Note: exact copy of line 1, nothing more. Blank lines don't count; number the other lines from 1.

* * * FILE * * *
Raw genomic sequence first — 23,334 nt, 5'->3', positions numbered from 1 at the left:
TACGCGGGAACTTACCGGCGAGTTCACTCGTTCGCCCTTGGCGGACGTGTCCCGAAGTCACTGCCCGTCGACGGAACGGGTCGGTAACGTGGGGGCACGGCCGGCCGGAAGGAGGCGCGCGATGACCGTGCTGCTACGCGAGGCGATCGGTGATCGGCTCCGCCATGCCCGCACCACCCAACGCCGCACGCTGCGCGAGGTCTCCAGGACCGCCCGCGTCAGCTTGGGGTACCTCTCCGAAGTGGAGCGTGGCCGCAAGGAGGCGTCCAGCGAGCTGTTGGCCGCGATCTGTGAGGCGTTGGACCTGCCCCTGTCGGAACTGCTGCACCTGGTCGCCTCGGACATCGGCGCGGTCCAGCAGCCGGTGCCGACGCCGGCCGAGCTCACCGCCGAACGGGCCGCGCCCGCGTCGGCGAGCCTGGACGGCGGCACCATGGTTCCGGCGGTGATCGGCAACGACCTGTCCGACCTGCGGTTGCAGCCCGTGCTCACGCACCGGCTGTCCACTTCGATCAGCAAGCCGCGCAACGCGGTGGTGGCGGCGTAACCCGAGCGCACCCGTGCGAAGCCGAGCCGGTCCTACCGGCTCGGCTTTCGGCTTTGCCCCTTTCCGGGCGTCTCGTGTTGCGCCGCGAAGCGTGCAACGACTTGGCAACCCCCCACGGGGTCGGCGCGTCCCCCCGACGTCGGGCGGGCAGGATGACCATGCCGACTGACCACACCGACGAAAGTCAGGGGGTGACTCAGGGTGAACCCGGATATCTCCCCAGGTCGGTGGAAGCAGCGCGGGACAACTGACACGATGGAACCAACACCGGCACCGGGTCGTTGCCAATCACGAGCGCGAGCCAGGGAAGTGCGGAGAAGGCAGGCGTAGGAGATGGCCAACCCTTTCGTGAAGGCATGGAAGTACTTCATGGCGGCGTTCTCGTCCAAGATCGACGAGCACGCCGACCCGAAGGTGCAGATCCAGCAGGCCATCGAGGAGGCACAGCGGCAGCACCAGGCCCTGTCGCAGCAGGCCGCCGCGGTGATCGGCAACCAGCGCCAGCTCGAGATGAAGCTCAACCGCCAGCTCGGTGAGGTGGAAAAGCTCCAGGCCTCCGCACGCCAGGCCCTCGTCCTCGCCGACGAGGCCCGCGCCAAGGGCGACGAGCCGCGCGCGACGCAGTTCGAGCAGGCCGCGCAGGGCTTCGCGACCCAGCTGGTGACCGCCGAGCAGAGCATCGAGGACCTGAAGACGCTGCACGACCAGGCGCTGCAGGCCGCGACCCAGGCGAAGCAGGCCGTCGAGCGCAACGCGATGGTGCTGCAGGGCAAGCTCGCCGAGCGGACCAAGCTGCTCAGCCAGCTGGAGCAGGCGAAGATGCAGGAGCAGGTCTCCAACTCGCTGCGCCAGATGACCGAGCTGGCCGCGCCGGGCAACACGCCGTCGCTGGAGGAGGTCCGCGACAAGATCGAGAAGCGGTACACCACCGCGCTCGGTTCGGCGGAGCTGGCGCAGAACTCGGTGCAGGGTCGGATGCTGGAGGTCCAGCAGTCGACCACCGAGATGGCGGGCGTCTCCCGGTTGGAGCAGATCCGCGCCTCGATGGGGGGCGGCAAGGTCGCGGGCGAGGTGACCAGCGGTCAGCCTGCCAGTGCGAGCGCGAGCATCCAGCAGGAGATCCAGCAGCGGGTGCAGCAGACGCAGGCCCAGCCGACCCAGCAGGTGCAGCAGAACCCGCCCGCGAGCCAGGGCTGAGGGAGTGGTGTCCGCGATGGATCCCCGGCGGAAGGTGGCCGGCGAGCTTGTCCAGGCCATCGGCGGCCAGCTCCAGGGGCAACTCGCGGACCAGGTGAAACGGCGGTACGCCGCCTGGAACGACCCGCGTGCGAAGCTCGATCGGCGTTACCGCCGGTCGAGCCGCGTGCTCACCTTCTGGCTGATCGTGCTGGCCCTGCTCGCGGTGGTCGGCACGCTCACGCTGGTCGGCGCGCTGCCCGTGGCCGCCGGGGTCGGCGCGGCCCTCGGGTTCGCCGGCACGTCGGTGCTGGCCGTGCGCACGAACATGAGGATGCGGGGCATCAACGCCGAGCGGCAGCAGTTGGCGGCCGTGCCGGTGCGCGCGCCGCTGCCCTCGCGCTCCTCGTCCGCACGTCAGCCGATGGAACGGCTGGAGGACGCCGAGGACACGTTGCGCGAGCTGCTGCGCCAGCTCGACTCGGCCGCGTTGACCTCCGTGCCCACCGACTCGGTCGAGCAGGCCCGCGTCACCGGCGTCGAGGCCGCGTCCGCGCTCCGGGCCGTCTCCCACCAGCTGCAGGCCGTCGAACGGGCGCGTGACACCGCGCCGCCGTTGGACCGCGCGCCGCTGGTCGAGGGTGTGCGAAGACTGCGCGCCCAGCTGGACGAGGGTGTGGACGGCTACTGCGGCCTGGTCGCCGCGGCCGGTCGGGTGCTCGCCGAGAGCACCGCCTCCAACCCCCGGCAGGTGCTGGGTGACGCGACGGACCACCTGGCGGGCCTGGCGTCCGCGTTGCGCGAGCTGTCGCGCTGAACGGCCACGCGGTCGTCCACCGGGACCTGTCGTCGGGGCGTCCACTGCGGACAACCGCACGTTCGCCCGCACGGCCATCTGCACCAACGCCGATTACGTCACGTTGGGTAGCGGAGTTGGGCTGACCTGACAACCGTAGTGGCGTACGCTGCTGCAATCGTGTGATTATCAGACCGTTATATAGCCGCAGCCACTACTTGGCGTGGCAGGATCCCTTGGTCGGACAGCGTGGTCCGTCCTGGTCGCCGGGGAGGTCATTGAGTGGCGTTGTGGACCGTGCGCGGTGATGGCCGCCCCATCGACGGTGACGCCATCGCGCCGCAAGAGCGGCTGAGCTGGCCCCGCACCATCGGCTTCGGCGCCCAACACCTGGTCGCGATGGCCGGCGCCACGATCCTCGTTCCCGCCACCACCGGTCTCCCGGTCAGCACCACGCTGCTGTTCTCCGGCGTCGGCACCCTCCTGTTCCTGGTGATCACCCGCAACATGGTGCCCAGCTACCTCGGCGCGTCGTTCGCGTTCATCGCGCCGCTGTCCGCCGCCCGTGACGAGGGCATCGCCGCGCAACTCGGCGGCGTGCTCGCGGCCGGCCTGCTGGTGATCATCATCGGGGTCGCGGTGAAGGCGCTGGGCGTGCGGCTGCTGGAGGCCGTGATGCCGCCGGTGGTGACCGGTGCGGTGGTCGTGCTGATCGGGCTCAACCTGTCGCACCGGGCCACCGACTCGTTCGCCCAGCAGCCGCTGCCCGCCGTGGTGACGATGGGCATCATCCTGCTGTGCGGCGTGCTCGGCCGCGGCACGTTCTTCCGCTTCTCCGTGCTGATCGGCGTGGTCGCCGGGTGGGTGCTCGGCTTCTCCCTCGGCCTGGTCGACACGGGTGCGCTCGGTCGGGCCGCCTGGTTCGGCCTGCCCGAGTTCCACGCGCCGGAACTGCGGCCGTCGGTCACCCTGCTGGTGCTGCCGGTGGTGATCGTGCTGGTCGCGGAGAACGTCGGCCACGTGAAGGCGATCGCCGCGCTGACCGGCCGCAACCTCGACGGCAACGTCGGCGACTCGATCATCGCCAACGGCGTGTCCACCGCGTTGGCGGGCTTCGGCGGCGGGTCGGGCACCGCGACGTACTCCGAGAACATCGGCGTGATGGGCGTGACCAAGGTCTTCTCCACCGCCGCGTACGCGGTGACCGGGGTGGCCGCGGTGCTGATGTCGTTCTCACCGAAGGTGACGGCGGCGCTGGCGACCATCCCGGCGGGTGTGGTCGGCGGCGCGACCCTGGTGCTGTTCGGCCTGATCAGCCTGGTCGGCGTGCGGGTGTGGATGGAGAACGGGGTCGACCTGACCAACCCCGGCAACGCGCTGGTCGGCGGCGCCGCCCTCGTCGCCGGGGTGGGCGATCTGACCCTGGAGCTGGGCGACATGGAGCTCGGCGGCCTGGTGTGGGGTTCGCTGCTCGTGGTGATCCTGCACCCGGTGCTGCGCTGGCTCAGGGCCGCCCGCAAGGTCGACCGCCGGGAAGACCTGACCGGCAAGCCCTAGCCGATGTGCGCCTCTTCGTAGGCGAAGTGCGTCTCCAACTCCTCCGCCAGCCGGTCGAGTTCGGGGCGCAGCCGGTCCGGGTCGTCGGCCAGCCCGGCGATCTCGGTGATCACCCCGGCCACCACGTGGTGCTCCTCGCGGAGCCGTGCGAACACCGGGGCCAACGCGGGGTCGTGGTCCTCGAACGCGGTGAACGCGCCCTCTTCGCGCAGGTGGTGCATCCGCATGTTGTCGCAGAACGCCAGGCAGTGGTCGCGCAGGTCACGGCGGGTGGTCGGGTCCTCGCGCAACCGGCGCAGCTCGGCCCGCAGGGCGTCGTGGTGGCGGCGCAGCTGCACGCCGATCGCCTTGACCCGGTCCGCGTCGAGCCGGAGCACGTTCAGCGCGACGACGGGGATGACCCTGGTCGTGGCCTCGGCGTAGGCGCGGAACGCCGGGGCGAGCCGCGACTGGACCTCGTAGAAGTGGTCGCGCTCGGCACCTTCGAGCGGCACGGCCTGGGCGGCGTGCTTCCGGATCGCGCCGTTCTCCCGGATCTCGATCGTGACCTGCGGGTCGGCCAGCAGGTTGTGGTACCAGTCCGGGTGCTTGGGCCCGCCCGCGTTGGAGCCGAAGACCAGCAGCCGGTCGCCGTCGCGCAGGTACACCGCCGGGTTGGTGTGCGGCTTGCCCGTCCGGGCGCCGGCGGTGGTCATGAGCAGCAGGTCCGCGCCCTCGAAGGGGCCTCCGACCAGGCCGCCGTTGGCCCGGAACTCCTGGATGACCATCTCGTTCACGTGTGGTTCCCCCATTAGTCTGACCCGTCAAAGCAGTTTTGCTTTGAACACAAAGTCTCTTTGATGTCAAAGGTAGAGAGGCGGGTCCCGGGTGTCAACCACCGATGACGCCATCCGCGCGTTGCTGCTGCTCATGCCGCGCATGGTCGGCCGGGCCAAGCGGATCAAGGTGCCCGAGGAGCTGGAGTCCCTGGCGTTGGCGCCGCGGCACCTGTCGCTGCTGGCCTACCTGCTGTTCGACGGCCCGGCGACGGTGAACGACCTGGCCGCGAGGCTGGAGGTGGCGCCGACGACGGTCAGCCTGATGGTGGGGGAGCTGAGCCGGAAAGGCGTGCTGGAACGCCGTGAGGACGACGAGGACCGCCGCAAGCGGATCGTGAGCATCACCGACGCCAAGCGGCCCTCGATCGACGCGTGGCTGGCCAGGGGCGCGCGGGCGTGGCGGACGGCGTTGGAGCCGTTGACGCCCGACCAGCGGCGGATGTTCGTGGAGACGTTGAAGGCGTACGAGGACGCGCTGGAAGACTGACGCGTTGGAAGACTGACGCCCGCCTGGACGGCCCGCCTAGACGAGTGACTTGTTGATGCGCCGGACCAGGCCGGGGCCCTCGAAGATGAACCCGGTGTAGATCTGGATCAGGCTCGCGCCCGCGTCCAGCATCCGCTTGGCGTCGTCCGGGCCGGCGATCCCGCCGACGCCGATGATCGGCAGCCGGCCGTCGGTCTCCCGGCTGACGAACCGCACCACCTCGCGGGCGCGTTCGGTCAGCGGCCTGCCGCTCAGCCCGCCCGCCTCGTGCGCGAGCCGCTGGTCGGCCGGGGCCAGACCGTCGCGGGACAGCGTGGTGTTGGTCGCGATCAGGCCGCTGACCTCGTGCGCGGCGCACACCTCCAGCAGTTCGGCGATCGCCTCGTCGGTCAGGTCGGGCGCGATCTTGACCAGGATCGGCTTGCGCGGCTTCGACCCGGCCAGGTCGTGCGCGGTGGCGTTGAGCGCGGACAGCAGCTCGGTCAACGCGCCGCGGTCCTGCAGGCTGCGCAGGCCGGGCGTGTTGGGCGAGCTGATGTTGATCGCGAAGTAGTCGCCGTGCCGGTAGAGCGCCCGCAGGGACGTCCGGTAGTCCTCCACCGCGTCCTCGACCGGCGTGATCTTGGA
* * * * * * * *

Raw genomic sequence first — 23,334 nt, 5'->3', positions numbered from 1 at the left: